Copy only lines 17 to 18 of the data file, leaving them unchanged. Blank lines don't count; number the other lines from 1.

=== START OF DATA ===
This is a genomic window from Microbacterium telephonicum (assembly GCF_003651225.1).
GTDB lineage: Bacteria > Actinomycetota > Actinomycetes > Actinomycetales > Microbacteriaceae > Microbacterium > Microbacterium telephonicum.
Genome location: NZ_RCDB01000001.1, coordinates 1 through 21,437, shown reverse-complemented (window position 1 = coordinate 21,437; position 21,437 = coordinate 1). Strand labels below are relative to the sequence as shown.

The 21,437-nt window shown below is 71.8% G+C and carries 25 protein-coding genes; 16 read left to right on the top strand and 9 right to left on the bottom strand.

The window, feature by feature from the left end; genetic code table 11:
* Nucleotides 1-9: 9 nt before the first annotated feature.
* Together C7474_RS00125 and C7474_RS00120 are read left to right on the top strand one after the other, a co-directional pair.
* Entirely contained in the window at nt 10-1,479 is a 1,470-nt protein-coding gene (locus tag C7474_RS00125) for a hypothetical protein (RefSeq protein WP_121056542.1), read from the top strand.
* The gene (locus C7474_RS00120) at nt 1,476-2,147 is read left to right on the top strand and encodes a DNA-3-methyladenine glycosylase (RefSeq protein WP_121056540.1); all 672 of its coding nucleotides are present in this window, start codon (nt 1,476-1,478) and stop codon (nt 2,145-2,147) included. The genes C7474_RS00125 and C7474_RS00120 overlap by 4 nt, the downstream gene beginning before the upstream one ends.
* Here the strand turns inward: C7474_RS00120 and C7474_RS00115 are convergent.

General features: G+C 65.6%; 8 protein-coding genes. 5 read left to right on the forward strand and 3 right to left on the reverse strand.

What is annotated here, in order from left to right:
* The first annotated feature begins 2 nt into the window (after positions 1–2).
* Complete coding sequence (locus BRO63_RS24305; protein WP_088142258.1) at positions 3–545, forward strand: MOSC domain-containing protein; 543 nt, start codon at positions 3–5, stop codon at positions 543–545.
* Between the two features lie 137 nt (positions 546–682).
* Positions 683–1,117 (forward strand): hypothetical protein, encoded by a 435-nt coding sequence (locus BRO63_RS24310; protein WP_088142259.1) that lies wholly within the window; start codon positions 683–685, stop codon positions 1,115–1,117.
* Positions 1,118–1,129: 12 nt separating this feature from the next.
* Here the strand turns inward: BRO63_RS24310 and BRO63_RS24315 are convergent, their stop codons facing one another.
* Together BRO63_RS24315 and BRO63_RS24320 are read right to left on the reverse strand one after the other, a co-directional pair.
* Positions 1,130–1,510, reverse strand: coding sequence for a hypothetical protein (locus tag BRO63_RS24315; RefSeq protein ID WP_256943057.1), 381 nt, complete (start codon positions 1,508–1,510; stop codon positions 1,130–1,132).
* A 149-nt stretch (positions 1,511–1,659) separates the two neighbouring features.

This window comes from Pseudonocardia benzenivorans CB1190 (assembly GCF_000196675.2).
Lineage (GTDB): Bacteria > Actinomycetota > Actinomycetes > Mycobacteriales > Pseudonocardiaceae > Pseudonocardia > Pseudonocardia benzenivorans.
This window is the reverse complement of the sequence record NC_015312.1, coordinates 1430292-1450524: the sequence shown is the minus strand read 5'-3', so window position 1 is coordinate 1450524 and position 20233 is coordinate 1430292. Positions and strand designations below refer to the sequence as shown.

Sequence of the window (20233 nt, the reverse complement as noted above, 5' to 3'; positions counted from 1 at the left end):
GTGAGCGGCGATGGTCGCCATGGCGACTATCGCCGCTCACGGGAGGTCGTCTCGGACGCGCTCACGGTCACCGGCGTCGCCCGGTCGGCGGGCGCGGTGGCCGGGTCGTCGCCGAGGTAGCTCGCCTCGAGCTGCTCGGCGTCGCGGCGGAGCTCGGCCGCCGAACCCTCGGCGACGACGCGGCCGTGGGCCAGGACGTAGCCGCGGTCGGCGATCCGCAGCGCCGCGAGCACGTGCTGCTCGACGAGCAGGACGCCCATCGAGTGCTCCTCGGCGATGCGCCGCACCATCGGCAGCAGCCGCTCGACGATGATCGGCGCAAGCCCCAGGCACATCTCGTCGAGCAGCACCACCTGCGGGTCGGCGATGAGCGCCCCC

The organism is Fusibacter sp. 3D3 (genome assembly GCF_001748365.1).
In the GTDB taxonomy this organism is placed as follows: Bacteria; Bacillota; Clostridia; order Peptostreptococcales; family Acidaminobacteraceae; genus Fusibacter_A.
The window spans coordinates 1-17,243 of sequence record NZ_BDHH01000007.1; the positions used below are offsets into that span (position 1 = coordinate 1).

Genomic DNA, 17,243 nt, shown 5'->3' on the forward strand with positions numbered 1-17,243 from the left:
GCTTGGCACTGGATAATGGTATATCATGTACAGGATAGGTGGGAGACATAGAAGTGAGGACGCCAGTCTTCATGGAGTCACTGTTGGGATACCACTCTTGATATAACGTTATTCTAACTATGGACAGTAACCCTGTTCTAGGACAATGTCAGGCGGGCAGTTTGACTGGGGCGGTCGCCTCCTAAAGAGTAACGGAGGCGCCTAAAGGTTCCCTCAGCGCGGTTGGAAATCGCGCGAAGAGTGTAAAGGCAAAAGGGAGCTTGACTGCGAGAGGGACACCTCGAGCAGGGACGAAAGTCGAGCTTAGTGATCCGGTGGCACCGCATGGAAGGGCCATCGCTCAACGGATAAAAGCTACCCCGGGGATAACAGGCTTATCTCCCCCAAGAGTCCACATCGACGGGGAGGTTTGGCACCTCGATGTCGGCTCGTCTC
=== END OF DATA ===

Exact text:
* Positions 1,118–1,129: 12 nt separating this feature from the next.
* Here the strand turns inward: BRO63_RS24310 and BRO63_RS24315 are convergent, their stop codons facing one another.